But aren’t his delegates “pledged” to vote for him on the first ballot, regardless? A vocal—and growing—faction of delegates is saying they are not. A ringleader is Curly Haugland, an unbound delegate from North Dakota, and a longtime member of the GOP’s rules committee. In an open letter in March, he argued that there was only one convention in history (1976) in which GOP delegates were “bound,” and that this requirement was rescinded in 1980. He says delegates can vote their conscience.

Is he right? What matters is that some delegates think so. Many are unhappy that their state legislatures have imposed “open primaries” that allow independents and Democrats to vote. Many view it as a bedrock constitutional principle that a party retains its right to choose its own nominee. Many are deeply troubled by Mr. Trump. Some are just ornery.

With razor-tight margins, it wouldn’t take much to upturn the convention—even if Mr. Trump does get 1,237 “pledged” delegates. All it would take is a small (potentially very small) bloc of Trump delegates to defect—or simply abstain—that first round. The outrage from Trump supporters would be huge. Then again, many delegates have concluded that outrage from one side or another is inevitable. So pick your poison.

Before Cruz dropped out of the race, Haugland had a good argument — those delegates could back a candidate who had gotten nearly as many votes as the frontrunner. Ted Cruz’s wooing of actual delegates could have propelled him to victory if the voting went to a second or third ballot. Now, those delates are likely to lapse into supporting Trump as the “inevitable” nominee.

It is arguable Cruz “saved the Republican Party” by not forcing this defection, but even if he had decided not to pursue the nomination, the Texas senator could still have done something nearly as important.

Next Page: Cruz could have influenced the party platform.

4. Ted Cruz could have led his delegates to strengthen the GOP platform.

There is more to a national convention than selecting a presidential nominee. Some of the most important work centers on party rules and drafting the document that defines the party for that election — and the three years afterwards.

Ted Cruz had shown an immense ability to target the actual people who are delegates to the convention, and to get his own delegates elected to those positions. Even if he could not have become the nominee by leveraging their support, he could at least have led them to push a very conservative party platform, making the Republican Party the conservative party it should be. After the Tea Party, the voters deserve nothing less.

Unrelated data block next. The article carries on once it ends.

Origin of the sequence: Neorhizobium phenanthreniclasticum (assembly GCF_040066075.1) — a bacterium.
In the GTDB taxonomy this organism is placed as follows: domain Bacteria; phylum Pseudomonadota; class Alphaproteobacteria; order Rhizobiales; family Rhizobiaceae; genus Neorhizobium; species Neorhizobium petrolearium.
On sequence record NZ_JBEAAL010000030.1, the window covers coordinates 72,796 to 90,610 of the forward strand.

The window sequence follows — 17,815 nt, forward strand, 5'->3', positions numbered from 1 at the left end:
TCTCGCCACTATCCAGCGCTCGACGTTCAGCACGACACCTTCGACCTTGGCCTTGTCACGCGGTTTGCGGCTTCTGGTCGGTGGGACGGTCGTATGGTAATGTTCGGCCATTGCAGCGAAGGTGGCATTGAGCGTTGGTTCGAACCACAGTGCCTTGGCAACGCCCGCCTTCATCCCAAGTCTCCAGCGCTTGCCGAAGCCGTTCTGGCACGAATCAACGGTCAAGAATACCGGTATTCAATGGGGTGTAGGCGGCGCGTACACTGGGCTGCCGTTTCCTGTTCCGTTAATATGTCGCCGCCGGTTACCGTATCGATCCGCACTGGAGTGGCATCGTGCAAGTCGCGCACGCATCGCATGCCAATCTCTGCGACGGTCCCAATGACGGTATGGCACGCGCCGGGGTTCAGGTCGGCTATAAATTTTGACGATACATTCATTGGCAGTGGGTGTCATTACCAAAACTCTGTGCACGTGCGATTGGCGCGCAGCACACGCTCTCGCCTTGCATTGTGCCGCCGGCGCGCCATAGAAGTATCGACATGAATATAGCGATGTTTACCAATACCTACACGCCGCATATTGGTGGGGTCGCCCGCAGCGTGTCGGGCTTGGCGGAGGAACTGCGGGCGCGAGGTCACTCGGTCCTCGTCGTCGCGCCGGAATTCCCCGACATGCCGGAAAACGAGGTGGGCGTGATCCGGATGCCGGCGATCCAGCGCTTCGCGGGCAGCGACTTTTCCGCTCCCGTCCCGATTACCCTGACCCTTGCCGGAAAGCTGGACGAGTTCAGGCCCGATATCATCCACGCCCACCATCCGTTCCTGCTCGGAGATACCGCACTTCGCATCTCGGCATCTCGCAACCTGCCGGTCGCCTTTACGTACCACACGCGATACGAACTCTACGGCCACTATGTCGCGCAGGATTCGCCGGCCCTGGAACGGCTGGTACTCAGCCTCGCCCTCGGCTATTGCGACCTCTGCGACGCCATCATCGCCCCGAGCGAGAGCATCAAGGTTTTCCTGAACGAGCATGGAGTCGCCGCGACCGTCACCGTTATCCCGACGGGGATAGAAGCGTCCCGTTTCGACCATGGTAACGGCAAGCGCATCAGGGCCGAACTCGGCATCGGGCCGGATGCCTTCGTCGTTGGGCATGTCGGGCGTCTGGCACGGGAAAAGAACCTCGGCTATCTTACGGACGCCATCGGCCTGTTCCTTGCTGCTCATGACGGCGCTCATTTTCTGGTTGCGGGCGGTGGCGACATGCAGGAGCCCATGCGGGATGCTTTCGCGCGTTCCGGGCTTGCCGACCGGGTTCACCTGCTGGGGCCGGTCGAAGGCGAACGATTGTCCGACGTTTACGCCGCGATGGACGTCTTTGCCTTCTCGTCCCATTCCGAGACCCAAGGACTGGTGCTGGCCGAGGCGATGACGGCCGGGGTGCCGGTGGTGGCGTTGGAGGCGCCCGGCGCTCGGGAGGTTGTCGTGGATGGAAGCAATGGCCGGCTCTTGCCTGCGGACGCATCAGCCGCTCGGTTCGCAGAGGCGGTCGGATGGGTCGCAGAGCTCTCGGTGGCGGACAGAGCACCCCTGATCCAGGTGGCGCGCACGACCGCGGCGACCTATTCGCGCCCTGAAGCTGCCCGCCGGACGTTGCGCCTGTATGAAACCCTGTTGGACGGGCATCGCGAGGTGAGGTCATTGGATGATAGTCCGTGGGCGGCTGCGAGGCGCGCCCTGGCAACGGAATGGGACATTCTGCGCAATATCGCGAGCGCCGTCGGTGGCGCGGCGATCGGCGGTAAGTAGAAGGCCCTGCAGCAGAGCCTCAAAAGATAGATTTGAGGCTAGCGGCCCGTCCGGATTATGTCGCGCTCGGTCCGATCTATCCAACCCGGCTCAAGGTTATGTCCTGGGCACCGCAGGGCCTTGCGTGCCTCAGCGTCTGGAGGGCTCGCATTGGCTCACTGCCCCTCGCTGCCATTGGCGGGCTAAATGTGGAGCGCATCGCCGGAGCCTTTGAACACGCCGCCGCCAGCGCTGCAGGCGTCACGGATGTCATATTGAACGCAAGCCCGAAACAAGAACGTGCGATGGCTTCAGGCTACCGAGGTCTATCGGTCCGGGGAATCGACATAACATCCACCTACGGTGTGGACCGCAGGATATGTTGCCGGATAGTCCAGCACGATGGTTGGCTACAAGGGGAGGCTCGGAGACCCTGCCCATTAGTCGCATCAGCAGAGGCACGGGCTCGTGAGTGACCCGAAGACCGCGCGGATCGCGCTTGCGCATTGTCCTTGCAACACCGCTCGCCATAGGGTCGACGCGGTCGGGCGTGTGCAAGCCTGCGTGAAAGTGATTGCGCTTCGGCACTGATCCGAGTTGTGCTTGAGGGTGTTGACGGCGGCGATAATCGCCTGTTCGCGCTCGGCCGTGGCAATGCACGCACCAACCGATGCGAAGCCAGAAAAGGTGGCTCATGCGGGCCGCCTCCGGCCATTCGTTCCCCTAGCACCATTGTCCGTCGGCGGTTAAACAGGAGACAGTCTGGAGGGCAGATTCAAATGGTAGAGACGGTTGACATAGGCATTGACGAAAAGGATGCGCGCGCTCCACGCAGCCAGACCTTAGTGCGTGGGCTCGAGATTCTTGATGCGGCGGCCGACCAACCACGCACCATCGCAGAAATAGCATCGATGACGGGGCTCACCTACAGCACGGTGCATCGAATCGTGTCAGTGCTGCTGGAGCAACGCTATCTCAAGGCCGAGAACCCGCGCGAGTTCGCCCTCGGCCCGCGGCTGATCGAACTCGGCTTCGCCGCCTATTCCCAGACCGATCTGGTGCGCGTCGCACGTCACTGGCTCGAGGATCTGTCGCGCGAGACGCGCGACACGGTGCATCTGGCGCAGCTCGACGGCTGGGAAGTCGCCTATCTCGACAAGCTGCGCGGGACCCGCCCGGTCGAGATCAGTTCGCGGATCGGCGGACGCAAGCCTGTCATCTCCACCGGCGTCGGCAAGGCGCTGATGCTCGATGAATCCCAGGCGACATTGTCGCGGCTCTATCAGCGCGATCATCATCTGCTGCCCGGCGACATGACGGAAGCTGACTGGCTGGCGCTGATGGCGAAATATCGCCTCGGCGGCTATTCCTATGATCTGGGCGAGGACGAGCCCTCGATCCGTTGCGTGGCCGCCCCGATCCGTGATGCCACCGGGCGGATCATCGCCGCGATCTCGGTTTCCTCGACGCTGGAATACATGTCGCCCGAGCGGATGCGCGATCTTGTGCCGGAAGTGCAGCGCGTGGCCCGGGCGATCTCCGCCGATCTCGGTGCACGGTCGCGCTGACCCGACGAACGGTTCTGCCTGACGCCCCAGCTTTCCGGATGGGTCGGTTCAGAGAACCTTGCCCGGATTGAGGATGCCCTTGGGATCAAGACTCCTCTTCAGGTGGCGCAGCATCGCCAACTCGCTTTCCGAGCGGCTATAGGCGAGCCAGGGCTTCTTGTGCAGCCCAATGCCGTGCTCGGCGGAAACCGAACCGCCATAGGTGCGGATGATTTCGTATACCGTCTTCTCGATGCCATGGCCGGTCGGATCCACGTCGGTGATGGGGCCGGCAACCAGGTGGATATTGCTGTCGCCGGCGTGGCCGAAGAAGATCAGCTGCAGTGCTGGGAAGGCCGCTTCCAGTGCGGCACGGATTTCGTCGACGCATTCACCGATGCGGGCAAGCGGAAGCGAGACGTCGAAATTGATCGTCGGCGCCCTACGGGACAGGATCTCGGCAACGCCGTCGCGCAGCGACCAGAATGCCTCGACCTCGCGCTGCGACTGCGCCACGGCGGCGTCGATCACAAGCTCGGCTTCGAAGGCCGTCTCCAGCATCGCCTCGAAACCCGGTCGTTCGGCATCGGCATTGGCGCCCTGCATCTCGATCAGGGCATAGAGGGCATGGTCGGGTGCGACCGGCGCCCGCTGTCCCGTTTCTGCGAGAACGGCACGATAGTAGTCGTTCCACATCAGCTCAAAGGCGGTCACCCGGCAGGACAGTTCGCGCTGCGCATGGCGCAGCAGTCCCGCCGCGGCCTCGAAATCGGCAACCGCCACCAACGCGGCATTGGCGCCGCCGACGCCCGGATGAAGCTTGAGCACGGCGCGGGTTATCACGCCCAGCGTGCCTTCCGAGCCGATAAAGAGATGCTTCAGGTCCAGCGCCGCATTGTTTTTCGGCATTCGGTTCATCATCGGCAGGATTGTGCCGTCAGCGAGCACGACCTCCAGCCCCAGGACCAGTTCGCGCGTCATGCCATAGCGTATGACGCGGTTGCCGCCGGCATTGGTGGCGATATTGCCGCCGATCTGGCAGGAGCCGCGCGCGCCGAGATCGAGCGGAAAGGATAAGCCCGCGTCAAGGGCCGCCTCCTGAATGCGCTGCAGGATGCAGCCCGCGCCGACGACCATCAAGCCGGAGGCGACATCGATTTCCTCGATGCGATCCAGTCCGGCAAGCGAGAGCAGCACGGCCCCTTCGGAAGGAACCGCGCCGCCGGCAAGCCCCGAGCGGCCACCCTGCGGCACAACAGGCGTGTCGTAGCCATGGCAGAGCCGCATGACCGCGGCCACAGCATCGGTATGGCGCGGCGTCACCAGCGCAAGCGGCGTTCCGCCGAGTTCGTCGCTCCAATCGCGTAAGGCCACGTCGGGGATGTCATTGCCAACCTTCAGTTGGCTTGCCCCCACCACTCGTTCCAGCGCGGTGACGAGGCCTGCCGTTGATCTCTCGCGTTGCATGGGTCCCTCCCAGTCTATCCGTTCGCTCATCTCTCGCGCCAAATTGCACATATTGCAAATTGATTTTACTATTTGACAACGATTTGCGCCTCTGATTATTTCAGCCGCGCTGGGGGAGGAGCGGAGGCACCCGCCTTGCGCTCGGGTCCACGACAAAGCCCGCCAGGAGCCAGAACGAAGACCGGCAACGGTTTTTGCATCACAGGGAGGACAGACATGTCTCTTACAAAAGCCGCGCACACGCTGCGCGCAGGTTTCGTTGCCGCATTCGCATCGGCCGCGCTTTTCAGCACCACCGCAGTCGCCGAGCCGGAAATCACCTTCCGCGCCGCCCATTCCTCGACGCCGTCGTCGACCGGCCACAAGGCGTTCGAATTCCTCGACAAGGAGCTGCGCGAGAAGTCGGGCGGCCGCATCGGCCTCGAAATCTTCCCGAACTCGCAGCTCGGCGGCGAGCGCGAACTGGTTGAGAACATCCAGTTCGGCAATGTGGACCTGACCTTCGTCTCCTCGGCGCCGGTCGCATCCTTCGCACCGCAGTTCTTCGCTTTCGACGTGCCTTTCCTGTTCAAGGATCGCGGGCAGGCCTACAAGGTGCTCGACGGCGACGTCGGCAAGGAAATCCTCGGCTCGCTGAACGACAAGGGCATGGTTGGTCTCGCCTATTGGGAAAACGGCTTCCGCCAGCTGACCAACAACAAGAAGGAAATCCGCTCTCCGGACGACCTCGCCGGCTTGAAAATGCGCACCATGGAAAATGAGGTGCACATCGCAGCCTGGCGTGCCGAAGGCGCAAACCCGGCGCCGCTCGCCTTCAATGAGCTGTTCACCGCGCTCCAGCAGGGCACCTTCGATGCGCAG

However, by prematurely quitting the race, Cruz has sacrificed his shot at pushing the party to the right. This is very significant, because Donald Trump’s positions are notoriously fickle. His record is far worse than any compromise John McCain or Mitt Romney pushed, and that’s not even mentioning his character. If Trump’s policy positions determine the Republican Party platform, conservatives won’t just be burning their voter registration cards in protest — they’ll permanently leave the G.O.P.

By staying in, despite being unable to win, and rallying his delegates to support a conservative platform, Ted Cruz could have brought the fight to Cleveland — not trying to be the presidential nominee, but solidifying the Republican Party’s meaning as a conservative party. Now, it looks as though we are headed for a populist center, rather than a conservative one.

Next Page: A final, moral struggle to the bitter end.

5. The final, moral struggle to the bitter end.

Even if Cruz could not have been the nominee, or a leading voice in the party platform, he could at least have maintained his position as the key standard-bearer of the #NeverTrump movement. Conservatives and Christians who cannot bring themselves to back the serial philanderer and crony capitalist who now sits atop the G.O.P. could at least point to one stalwart leader who opposed The Donald to the bitter end.

This moral fight is important, and Cruz showed the ability to lead it well. He consistently declared that his was the only campaign to defeat Trump, and he presented a strong, anti-establishment message that could have united angry Republicans against the weaknesses of their own party. His crusade against The Donald was the last hope of conservatives who had seen Scott Walker, Marco Rubio, and countless others fall to the $2 billion of free media Trump received.

In the end, a liberal menace far worse than any establishment Republican (did Romney or McCain give money to Hillary Clinton?) has coopted the party, and now conservatives have lost the key voice who consistently opposed him. Ted Cruz was, if nothing else, a moral hero, standing athwart history yelling stop at the top of his lungs. Now, the silence is deafening.